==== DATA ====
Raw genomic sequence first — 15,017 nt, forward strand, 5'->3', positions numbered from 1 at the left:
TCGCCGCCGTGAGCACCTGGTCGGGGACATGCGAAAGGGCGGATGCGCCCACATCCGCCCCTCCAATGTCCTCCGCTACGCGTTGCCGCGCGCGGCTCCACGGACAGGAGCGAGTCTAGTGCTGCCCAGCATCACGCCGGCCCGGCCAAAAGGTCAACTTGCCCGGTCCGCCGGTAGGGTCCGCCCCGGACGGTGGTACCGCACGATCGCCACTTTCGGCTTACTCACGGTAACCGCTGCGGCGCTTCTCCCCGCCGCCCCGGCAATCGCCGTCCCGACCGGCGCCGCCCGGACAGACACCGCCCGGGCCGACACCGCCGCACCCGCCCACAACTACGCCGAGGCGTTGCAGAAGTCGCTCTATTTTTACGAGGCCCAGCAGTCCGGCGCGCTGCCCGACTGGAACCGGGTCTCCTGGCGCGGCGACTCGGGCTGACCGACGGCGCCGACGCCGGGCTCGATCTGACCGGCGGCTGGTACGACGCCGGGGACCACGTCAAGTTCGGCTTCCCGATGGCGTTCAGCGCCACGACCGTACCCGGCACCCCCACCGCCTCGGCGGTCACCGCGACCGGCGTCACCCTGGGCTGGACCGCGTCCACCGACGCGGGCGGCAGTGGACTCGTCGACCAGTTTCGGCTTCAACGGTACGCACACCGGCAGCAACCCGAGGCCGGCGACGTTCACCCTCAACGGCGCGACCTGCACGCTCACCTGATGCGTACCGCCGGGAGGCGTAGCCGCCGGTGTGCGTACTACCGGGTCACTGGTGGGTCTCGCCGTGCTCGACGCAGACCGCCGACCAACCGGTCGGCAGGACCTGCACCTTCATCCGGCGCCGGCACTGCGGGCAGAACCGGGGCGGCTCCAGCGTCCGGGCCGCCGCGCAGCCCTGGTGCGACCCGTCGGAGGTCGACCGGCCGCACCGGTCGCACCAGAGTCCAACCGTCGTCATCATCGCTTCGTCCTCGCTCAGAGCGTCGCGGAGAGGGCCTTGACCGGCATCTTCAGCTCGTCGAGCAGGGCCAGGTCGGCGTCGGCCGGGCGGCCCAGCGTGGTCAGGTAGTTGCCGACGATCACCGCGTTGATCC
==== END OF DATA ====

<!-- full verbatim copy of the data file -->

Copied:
Raw genomic sequence first — 15,017 nt, forward strand, 5'->3', positions numbered from 1 at the left:
TCGCCGCCGTGAGCACCTGGTCGGGGACATGCGAAAGGGCGGATGCGCCCACATCCGCCCCTCCAATGTCCTCCGCTACGCGTTGCCGCGCGCGGCTCCACGGACAGGAGCGAGTCTAGTGCTGCCCAGCATCACGCCGGCCCGGCCAAAAGGTCAACTTGCCCGGTCCGCCGGTAGGGTCCGCCCCGGACGGTGGTACCGCACGATCGCCACTTTCGGCTTACTCACGGTAACCGCTGCGGCGCTTCTCCCCGCCGCCCCGGCAATCGCCGTCCCGACCGGCGCCGCCCGGACAGACACCGCCCGGGCCGACACCGCCGCACCCGCCCACAACTACGCCGAGGCGTTGCAGAAGTCGCTCTATTTTTACGAGGCCCAGCAGTCCGGCGCGCTGCCCGACTGGAACCGGGTCTCCTGGCGCGGCGACTCGGGCTGACCGACGGCGCCGACGCCGGGCTCGATCTGACCGGCGGCTGGTACGACGCCGGGGACCACGTCAAGTTCGGCTTCCCGATGGCGTTCAGCGCCACGACCGTACCCGGCACCCCCACCGCCTCGGCGGTCACCGCGACCGGCGTCACCCTGGGCTGGACCGCGTCCACCGACGCGGGCGGCAGTGGACTCGTCGACCAGTTTCGGCTTCAACGGTACGCACACCGGCAGCAACCCGAGGCCGGCGACGTTCACCCTCAACGGCGCGACCTGCACGCTCACCTGATGCGTACCGCCGGGAGGCGTAGCCGCCGGTGTGCGTACTACCGGGTCACTGGTGGGTCTCGCCGTGCTCGACGCAGACCGCCGACCAACCGGTCGGCAGGACCTGCACCTTCATCCGGCGCCGGCACTGCGGGCAGAACCGGGGCGGCTCCAGCGTCCGGGCCGCCGCGCAGCCCTGGTGCGACCCGTCGGAGGTCGACCGGCCGCACCGGTCGCACCAGAGTCCAACCGTCGTCATCATCGCTTCGTCCTCGCTCAGAGCGTCGCGGAGAGGGCCTTGACCGGCATCTTCAGCTCGTCGAGCAGGGCCAGGTCGGCGTCGGCCGGGCGGCCCAGCGTGGTCAGGTAGTTGCCGACGATCACCGCGTTGATCC